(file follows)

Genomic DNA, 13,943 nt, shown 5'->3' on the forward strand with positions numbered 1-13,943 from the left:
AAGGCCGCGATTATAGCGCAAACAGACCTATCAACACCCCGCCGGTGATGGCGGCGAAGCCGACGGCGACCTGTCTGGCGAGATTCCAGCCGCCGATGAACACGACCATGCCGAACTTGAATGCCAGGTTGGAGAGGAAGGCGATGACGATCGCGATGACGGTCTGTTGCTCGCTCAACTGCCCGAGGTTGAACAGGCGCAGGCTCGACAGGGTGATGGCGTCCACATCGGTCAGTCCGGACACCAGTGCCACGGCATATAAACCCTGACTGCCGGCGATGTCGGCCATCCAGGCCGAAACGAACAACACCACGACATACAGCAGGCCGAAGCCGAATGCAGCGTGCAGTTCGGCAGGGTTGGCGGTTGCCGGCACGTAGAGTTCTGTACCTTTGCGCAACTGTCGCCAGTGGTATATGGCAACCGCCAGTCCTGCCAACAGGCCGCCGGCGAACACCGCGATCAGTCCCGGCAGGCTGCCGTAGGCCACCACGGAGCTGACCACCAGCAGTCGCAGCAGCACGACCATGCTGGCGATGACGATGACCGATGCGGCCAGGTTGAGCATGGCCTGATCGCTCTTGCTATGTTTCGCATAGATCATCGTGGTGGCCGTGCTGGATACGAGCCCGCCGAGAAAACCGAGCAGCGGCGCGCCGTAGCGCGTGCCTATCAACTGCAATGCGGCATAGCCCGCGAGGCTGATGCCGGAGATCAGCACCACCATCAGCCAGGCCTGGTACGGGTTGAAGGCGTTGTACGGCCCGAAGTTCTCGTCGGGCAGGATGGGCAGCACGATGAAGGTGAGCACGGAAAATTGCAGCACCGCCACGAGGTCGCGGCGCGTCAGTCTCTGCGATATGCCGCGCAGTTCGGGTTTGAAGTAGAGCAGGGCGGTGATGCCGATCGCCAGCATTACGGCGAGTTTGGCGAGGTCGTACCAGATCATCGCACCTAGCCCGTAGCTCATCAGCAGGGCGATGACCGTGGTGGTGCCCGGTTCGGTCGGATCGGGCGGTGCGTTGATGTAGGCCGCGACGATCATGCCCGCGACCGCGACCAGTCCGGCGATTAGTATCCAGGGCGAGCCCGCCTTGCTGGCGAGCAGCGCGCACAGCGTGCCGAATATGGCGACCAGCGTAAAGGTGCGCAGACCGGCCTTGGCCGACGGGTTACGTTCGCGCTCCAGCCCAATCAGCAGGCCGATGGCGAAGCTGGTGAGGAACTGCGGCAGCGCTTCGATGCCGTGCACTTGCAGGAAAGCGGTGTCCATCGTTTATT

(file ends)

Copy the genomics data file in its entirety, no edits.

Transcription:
Genomic DNA, 13,943 nt, shown 5'->3' on the forward strand with positions numbered 1-13,943 from the left:
AAGGCCGCGATTATAGCGCAAACAGACCTATCAACACCCCGCCGGTGATGGCGGCGAAGCCGACGGCGACCTGTCTGGCGAGATTCCAGCCGCCGATGAACACGACCATGCCGAACTTGAATGCCAGGTTGGAGAGGAAGGCGATGACGATCGCGATGACGGTCTGTTGCTCGCTCAACTGCCCGAGGTTGAACAGGCGCAGGCTCGACAGGGTGATGGCGTCCACATCGGTCAGTCCGGACACCAGTGCCACGGCATATAAACCCTGACTGCCGGCGATGTCGGCCATCCAGGCCGAAACGAACAACACCACGACATACAGCAGGCCGAAGCCGAATGCAGCGTGCAGTTCGGCAGGGTTGGCGGTTGCCGGCACGTAGAGTTCTGTACCTTTGCGCAACTGTCGCCAGTGGTATATGGCAACCGCCAGTCCTGCCAACAGGCCGCCGGCGAACACCGCGATCAGTCCCGGCAGGCTGCCGTAGGCCACCACGGAGCTGACCACCAGCAGTCGCAGCAGCACGACCATGCTGGCGATGACGATGACCGATGCGGCCAGGTTGAGCATGGCCTGATCGCTCTTGCTATGTTTCGCATAGATCATCGTGGTGGCCGTGCTGGATACGAGCCCGCCGAGAAAACCGAGCAGCGGCGCGCCGTAGCGCGTGCCTATCAACTGCAATGCGGCATAGCCCGCGAGGCTGATGCCGGAGATCAGCACCACCATCAGCCAGGCCTGGTACGGGTTGAAGGCGTTGTACGGCCCGAAGTTCTCGTCGGGCAGGATGGGCAGCACGATGAAGGTGAGCACGGAAAATTGCAGCACCGCCACGAGGTCGCGGCGCGTCAGTCTCTGCGATATGCCGCGCAGTTCGGGTTTGAAGTAGAGCAGGGCGGTGATGCCGATCGCCAGCATTACGGCGAGTTTGGCGAGGTCGTACCAGATCATCGCACCTAGCCCGTAGCTCATCAGCAGGGCGATGACCGTGGTGGTGCCCGGTTCGGTCGGATCGGGCGGTGCGTTGATGTAGGCCGCGACGATCATGCCCGCGACCGCGACCAGTCCGGCGATTAGTATCCAGGGCGAGCCCGCCTTGCTGGCGAGCAGCGCGCACAGCGTGCCGAATATGGCGACCAGCGTAAAGGTGCGCAGACCGGCCTTGGCCGACGGGTTACGTTCGCGCTCCAGCCCAATCAGCAGGCCGATGGCGAAGCTGGTGAGGAACTGCGGCAGCGCTTCGATGCCGTGCACTTGCAGGAAAGCGGTGTCCATCGTTTATT